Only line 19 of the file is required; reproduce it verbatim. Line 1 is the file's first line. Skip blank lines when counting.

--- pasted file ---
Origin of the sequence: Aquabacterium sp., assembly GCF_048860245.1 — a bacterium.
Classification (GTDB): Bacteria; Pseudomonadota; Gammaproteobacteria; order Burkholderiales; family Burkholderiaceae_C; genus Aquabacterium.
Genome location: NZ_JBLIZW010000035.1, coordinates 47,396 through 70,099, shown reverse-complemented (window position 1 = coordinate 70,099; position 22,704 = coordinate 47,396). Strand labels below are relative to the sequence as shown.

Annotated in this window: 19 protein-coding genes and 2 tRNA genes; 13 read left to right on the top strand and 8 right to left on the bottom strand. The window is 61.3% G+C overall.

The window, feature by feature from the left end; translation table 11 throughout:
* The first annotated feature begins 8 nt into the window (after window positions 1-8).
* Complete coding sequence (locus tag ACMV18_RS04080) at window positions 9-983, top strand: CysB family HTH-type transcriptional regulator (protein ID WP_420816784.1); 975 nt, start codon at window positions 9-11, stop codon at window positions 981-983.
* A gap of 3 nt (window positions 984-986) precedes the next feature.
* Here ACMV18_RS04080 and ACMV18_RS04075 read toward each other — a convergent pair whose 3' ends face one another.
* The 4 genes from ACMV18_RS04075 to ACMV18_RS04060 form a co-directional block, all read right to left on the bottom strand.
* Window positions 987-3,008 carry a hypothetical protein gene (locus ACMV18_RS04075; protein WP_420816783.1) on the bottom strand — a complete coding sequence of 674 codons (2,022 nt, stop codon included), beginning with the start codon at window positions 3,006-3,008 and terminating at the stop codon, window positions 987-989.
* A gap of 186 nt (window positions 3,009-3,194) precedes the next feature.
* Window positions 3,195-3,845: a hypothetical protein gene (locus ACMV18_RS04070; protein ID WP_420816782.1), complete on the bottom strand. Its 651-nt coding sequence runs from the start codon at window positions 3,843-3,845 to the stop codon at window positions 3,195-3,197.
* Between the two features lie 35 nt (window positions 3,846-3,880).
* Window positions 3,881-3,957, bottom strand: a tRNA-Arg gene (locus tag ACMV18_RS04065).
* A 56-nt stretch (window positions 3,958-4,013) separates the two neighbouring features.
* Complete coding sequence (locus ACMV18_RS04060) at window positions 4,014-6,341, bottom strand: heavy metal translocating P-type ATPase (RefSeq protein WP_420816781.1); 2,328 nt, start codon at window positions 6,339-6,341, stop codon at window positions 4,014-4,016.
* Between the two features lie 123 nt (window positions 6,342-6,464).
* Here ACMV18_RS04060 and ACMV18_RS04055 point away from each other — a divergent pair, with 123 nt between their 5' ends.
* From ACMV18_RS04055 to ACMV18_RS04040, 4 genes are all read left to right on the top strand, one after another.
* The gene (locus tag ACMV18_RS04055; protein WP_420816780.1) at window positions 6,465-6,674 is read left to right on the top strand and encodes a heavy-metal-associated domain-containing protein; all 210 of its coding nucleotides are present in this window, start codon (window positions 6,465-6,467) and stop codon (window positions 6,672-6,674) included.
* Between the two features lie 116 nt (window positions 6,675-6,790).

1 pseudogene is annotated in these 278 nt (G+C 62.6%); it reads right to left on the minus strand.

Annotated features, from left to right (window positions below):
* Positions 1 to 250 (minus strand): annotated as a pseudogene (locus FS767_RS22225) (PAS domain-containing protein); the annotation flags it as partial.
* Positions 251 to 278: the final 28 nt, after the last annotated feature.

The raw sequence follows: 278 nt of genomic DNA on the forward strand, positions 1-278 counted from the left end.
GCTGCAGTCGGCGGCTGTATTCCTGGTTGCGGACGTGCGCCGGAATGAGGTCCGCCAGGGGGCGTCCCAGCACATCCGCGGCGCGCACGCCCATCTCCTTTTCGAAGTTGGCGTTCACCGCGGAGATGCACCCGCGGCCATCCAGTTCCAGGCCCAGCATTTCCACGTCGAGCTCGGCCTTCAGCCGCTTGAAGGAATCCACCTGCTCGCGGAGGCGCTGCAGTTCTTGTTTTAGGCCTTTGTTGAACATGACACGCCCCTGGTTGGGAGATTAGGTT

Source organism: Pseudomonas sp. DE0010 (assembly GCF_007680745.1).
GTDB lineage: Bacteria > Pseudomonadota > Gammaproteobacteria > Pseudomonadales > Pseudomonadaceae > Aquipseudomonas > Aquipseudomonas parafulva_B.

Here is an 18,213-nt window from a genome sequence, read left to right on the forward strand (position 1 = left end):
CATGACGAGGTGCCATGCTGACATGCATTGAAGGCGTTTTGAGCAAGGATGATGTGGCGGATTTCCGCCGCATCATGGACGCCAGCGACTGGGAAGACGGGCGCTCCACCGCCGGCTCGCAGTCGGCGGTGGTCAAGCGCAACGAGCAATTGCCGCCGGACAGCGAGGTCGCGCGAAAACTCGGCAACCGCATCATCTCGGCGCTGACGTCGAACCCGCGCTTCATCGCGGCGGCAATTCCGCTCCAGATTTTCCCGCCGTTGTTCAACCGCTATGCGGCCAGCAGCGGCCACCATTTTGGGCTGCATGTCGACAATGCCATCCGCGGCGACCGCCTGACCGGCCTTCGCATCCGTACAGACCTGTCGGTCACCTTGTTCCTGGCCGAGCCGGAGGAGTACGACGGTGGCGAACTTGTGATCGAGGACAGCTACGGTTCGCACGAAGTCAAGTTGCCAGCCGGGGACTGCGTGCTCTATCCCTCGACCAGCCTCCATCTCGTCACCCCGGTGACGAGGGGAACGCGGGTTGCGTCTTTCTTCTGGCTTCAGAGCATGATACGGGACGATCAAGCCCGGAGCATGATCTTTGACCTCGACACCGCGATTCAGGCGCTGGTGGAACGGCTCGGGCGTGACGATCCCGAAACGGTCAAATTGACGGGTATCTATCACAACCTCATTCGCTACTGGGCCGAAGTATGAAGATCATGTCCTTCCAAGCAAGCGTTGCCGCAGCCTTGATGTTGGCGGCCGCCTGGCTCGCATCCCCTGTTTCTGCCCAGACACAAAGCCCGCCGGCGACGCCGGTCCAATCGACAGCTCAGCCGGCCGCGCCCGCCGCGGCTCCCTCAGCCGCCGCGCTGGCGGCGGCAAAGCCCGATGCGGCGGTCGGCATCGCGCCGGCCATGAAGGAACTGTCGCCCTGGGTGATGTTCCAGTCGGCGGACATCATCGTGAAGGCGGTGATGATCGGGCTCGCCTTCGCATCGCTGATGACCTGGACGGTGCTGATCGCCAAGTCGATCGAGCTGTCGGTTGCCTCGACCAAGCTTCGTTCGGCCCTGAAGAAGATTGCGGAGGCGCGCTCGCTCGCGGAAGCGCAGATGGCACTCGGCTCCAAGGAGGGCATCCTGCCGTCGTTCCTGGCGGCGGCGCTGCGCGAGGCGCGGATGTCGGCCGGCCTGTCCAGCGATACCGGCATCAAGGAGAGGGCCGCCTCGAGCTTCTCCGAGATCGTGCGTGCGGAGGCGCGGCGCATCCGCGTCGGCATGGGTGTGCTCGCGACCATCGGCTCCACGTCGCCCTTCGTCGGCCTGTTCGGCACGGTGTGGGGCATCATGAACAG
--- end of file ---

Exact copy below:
* Here ACMV18_RS04060 and ACMV18_RS04055 point away from each other — a divergent pair, with 123 nt between their 5' ends.